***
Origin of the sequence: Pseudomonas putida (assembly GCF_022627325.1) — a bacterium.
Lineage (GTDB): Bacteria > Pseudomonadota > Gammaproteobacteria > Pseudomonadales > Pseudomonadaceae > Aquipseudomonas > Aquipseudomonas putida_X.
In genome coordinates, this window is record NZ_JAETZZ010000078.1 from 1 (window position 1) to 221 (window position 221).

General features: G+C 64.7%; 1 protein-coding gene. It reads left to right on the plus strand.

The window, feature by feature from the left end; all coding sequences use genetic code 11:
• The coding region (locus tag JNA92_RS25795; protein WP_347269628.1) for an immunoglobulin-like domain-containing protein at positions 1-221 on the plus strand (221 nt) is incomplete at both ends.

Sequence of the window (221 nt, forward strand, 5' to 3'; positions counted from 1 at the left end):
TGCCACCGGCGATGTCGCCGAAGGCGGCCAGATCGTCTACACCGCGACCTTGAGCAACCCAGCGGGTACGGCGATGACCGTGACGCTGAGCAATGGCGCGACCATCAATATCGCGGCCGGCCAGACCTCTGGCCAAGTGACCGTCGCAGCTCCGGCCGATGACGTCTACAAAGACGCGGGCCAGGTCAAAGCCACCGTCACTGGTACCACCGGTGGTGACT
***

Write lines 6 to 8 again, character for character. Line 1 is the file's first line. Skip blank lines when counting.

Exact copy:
• The coding region (locus tag JNA92_RS25795; protein WP_347269628.1) for an immunoglobulin-like domain-containing protein at positions 1-221 on the plus strand (221 nt) is incomplete at both ends.

Sequence of the window (221 nt, forward strand, 5' to 3'; positions counted from 1 at the left end):
TGCCACCGGCGATGTCGCCGAAGGCGGCCAGATCGTCTACACCGCGACCTTGAGCAACCCAGCGGGTACGGCGATGACCGTGACGCTGAGCAATGGCGCGACCATCAATATCGCGGCCGGCCAGACCTCTGGCCAAGTGACCGTCGCAGCTCCGGCCGATGACGTCTACAAAGACGCGGGCCAGGTCAAAGCCACCGTCACTGGTACCACCGGTGGTGACT